researching it, I’ll bet that cancer in Colorado is no funnier than cancer in New
Hampshire, but I can only speak for the Granite State and my lung tumor.
Google reveals that no one living here
has ever said: “as funny as cancer in New Hampshire.” That’s why I must say it
now, living and writing as your native nurse humorist-tumorist.
The ER doc unceremoniously said:
“You have a mass on your lung.” With an inspired aplomb that only a New
Englander would appreciate, I said: “I’m assuming you don’t mean
Bang. Pow. Zoom. (I’m reserving
exclamation points for the first finale of my second act, and that’s my first
living with cancer in New Hampshire inside joke).
When I heard my diagnosis, the words
“Live Free or Die” shifted from the affairs of my state to my state of affairs,
and immediately became my adopted up close and personal motto. I felt like a rock-tumbled
Old Man of the Valley as an internal voice interrupted my shock: “Wait. Could
you spare a minute for mortality?” Why, yes, I could but---
Funny as cancer?
My training and thirty-five-year career
as a bedside care nurse taught me that humor is as essential to healing as not getting
there is from here.
I had cancer, so I did what only a
New Hampshirite would do: started a wicked pissah cancer blog, made a
Fluffernutter and washed it down with a frappe. Massachusettsans will claim the
latter as theirs, but they do things like that.
I then began searching my muse for
the lighter side of what I knew would be hauling a heavy load down a long road.
I’ve attended many patients with
cancer, so I know the lie of its rugged landscape and many perils. But, when it’s
MY trip as amateur pilot, not professional navigator? Funny as cancer? Here, in
a state where freedom or death is a mandate?
Yes. Especially here.
First chore? Name my tumor. Men do
this. We personalize our body parts and functions, errant and otherwise, and
women will never understand it, beginning with the otherwise devoted wife lying
next to me. She thinks it’s weird.
I needed both radiation and
chemotherapy, so I came up with “Rad Chemo.” Great moniker for a body-ambushing
villain, and it kept with our New Hampshire tradition of seriously naming funny
My sympathies and apologies to the
residents of Effingham, who undoubtedly live with a year-round tongue-in-cheek
at the ready for any inquiring tourists. Effingham has always sounded to me
like something expletively done to a ham.
Or, when you think Kanca, is it suffixed
with Mangus or Magus? Forever funny, and even we can’t decide.
I was also inspired by other
typically New Hampshire seriously funny things: Squirrel-proof birdfeeders (ha!),
no-see-ums, wearing shorts with winter coats, and no-faultlessly driving unlicensed
but self-designated road-legal snowmobiles, golf carts and riding mowers to the
When I began my radiation, I found
the spirit of our White Mountain State humor alive and free at Dartmouth-Hitchcock
hospital, when they snugged me up and into my treatment table mold with Rad
Chemo. I felt like a human skewer hosting a hitchhiking saboteur kabob on a
stationary spit as the linear accelerator rotated around us.
The “Radionettes” (the techs I’d
so-dubbed because they knew my musical likes and dark sense of humor), played
“You Can’t Always Get What You Want” through the overhead speakers.
No, you can’t, but if you try
sometimes, you just might find, you get what we need.
---- Illustration by Brad Fitzpatrick. All rights reserved. Used here with permission. This column is appearing in the February 2019 issue of New Hampshire Magazine. Senior Wire News Service Syndicated Humor Columnist B. Elwin Sherman writes from Bethlehem, NH. He is an author, humorist, agony uncle columnist and poet. His latest book is “THE DIOECIANS – His and Her Love“. Copyright 2019. All rights reserved. Used here with permission.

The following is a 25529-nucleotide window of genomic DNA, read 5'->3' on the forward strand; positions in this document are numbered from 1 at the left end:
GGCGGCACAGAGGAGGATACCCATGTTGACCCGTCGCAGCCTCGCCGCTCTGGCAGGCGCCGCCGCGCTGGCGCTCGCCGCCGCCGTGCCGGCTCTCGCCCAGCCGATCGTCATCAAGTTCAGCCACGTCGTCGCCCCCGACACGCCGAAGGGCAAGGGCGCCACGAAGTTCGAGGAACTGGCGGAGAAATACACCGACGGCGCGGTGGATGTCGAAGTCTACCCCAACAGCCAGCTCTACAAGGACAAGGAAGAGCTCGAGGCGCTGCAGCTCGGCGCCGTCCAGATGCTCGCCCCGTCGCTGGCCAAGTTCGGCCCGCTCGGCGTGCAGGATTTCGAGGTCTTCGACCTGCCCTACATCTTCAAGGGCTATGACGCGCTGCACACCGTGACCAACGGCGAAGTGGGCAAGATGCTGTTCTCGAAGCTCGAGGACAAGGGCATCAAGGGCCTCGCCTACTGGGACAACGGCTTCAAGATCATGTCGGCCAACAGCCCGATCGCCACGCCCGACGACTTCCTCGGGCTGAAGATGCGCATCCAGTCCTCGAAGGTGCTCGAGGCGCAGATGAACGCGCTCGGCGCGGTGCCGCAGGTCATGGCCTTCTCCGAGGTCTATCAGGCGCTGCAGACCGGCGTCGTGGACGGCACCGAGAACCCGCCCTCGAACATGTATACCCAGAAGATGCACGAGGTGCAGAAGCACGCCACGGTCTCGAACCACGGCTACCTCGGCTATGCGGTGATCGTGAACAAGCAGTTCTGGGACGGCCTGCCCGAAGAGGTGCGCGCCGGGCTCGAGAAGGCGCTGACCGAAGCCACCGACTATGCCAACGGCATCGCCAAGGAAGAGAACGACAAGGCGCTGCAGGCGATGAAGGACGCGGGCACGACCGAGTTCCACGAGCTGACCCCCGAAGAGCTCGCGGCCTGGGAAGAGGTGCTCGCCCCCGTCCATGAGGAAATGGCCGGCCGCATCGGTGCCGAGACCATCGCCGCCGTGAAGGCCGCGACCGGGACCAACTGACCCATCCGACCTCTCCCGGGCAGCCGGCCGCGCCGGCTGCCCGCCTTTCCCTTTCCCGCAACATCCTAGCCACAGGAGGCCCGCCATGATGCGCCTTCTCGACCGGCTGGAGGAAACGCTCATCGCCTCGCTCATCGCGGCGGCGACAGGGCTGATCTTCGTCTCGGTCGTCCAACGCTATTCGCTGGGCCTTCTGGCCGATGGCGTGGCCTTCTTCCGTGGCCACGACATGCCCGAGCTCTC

Sometimes, it's about the music.
When I got cancer this year, I took up with the keyboard again after years of neglect. As I reorient to reading and muscle memory, I've been clunking along with some of my favorites. I'm a sucker for the iconic jazz/pop Classics. If you can hear past my wannabe piano bar/tip jar mindset and stumbly treatments, I'll keep practicing. Enjoy!
For my Dad, Alger Sherman: piano barman extraordinaire, who could play everything.
I’m not here to debate changes
in the global environment. Let’s just
say that this past spring was the first time I can remember riding the Harley
in 80-degree weather, and the following week I was mowing the lawn, and the
week after that I was shoveling 14 inches of snow.
Not really that unusual for New Hampshire, where “nine months of winter
and three months of poor tobogganing” has long been the mantra.
That does bring us to what we won’t debate: the difference between weather and
climate. We can all agree that weather
is the six inches of partly cloudy in our basements, and climate is when it’s
in our attics.
Those of us who began as children and stubbornly refuse to
give up those origins, all have stories about the “normal” outdoor seasonal
conditions when we were kids. “When I
was a kid,” I would say, “the snowbanks were up to the window sills.”
“When you were a kid,” my mother reminded me, “you never
came out of the basement.” Funny,
because I remember it as the attic.
There was once a TV show called “The Imploders.” For me and my off-season sense of humor, this
may have been the most unintentionally hilarious reality program ever produced,
as I watched a family of “demolition experts” travel around the country and
“bring down buildings.”
They didn’t employ the usual bang-boom application used to
pancake an obsolete structure, but rather the “tripping” method. Here, the building is weakened by cutting
holes in it, (no one in the crew could agree on how many were needed) tying a
cable to it and pulling it over. Simple
The crew chief, whose knowledge of building-pulling was
seemingly based on his frat house prank days of attempting to stuff a grand
piano into an occupied shower stall, then said to the guy operating the building-puller: “Hey! If she starts to go, get out of there!”